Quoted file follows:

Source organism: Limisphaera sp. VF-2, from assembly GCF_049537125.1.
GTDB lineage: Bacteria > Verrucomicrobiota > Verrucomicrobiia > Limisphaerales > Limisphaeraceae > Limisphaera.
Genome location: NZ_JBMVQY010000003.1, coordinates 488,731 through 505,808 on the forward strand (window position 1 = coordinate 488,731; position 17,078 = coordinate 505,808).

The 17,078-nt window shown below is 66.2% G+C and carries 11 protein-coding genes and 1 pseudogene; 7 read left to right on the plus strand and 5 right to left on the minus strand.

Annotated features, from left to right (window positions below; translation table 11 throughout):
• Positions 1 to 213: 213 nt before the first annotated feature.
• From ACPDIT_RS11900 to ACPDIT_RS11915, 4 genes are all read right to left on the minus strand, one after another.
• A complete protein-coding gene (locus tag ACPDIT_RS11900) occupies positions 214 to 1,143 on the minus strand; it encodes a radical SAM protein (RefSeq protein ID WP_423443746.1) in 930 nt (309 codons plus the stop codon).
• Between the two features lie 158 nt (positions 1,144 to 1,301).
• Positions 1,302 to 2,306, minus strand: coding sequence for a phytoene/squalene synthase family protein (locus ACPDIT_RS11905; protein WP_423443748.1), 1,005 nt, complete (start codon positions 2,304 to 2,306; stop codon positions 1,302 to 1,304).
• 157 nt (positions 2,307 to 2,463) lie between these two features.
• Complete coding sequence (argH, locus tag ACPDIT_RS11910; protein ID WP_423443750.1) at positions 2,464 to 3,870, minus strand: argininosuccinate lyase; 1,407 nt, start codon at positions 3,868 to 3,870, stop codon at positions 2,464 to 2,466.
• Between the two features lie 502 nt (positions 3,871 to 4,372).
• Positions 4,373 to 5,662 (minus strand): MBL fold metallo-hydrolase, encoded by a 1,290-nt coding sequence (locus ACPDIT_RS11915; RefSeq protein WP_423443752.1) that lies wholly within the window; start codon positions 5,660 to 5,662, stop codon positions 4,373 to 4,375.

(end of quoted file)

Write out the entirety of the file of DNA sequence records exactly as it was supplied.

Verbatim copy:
Source organism: Limisphaera sp. VF-2, from assembly GCF_049537125.1.
GTDB lineage: Bacteria > Verrucomicrobiota > Verrucomicrobiia > Limisphaerales > Limisphaeraceae > Limisphaera.
Genome location: NZ_JBMVQY010000003.1, coordinates 488,731 through 505,808 on the forward strand (window position 1 = coordinate 488,731; position 17,078 = coordinate 505,808).

The 17,078-nt window shown below is 66.2% G+C and carries 11 protein-coding genes and 1 pseudogene; 7 read left to right on the plus strand and 5 right to left on the minus strand.

Annotated features, from left to right (window positions below; translation table 11 throughout):
• Positions 1 to 213: 213 nt before the first annotated feature.
• From ACPDIT_RS11900 to ACPDIT_RS11915, 4 genes are all read right to left on the minus strand, one after another.
• A complete protein-coding gene (locus tag ACPDIT_RS11900) occupies positions 214 to 1,143 on the minus strand; it encodes a radical SAM protein (RefSeq protein ID WP_423443746.1) in 930 nt (309 codons plus the stop codon).
• Between the two features lie 158 nt (positions 1,144 to 1,301).
• Positions 1,302 to 2,306, minus strand: coding sequence for a phytoene/squalene synthase family protein (locus ACPDIT_RS11905; protein WP_423443748.1), 1,005 nt, complete (start codon positions 2,304 to 2,306; stop codon positions 1,302 to 1,304).
• 157 nt (positions 2,307 to 2,463) lie between these two features.
• Complete coding sequence (argH, locus tag ACPDIT_RS11910; protein ID WP_423443750.1) at positions 2,464 to 3,870, minus strand: argininosuccinate lyase; 1,407 nt, start codon at positions 3,868 to 3,870, stop codon at positions 2,464 to 2,466.
• Between the two features lie 502 nt (positions 3,871 to 4,372).
• Positions 4,373 to 5,662 (minus strand): MBL fold metallo-hydrolase, encoded by a 1,290-nt coding sequence (locus ACPDIT_RS11915; RefSeq protein WP_423443752.1) that lies wholly within the window; start codon positions 5,660 to 5,662, stop codon positions 4,373 to 4,375.